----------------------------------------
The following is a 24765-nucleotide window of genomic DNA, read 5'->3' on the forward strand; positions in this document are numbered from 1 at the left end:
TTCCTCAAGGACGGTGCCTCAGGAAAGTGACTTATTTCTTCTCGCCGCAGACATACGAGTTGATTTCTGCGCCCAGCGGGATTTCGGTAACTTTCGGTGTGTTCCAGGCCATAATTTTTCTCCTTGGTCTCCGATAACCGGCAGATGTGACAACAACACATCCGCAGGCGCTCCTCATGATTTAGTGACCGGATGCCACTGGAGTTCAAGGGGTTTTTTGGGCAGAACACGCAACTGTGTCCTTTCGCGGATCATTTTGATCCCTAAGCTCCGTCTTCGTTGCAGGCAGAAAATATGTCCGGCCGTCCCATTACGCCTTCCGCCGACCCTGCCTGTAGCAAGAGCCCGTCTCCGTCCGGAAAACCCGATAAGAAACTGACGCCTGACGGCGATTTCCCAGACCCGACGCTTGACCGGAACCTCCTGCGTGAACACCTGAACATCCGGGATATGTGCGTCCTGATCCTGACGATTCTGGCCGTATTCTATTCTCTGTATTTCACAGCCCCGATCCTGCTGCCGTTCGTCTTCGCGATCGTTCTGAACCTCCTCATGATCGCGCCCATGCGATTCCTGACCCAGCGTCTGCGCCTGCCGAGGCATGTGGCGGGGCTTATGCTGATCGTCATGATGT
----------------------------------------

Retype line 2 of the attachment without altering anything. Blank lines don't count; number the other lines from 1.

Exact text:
TTCCTCAAGGACGGTGCCTCAGGAAAGTGACTTATTTCTTCTCGCCGCAGACATACGAGTTGATTTCTGCGCCCAGCGGGATTTCGGTAACTTTCGGTGTGTTCCAGGCCATAATTTTTCTCCTTGGTCTCCGATAACCGGCAGATGTGACAACAACACATCCGCAGGCGCTCCTCATGATTTAGTGACCGGATGCCACTGGAGTTCAAGGGGTTTTTTGGGCAGAACACGCAACTGTGTCCTTTCGCGGATCATTTTGATCCCTAAGCTCCGTCTTCGTTGCAGGCAGAAAATATGTCCGGCCGTCCCATTACGCCTTCCGCCGACCCTGCCTGTAGCAAGAGCCCGTCTCCGTCCGGAAAACCCGATAAGAAACTGACGCCTGACGGCGATTTCCCAGACCCGACGCTTGACCGGAACCTCCTGCGTGAACACCTGAACATCCGGGATATGTGCGTCCTGATCCTGACGATTCTGGCCGTATTCTATTCTCTGTATTTCACAGCCCCGATCCTGCTGCCGTTCGTCTTCGCGATCGTTCTGAACCTCCTCATGATCGCGCCCATGCGATTCCTGACCCAGCGTCTGCGCCTGCCGAGGCATGTGGCGGGGCTTATGCTGATCGTCATGATGT